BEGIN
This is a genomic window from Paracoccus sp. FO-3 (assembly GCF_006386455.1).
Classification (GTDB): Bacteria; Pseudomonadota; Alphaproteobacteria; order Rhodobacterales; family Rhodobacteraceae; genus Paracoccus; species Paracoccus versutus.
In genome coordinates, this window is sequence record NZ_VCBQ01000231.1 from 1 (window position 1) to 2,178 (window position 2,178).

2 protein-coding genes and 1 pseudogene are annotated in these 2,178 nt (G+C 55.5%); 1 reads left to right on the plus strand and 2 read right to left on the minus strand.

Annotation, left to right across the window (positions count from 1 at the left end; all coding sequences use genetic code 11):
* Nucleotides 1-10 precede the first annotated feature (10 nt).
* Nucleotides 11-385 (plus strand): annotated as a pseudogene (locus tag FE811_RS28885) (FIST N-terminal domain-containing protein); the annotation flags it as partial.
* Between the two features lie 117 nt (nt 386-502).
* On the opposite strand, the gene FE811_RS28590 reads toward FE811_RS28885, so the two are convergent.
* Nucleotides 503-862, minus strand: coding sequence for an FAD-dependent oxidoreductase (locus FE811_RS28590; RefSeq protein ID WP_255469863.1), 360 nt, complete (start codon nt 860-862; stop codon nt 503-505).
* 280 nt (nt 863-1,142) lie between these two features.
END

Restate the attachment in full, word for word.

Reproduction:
This is a genomic window from Paracoccus sp. FO-3 (assembly GCF_006386455.1).
Classification (GTDB): Bacteria; Pseudomonadota; Alphaproteobacteria; order Rhodobacterales; family Rhodobacteraceae; genus Paracoccus; species Paracoccus versutus.
In genome coordinates, this window is sequence record NZ_VCBQ01000231.1 from 1 (window position 1) to 2,178 (window position 2,178).

2 protein-coding genes and 1 pseudogene are annotated in these 2,178 nt (G+C 55.5%); 1 reads left to right on the plus strand and 2 read right to left on the minus strand.

Annotation, left to right across the window (positions count from 1 at the left end; all coding sequences use genetic code 11):
* Nucleotides 1-10 precede the first annotated feature (10 nt).
* Nucleotides 11-385 (plus strand): annotated as a pseudogene (locus tag FE811_RS28885) (FIST N-terminal domain-containing protein); the annotation flags it as partial.
* Between the two features lie 117 nt (nt 386-502).
* On the opposite strand, the gene FE811_RS28590 reads toward FE811_RS28885, so the two are convergent.
* Nucleotides 503-862, minus strand: coding sequence for an FAD-dependent oxidoreductase (locus FE811_RS28590; RefSeq protein ID WP_255469863.1), 360 nt, complete (start codon nt 860-862; stop codon nt 503-505).
* 280 nt (nt 863-1,142) lie between these two features.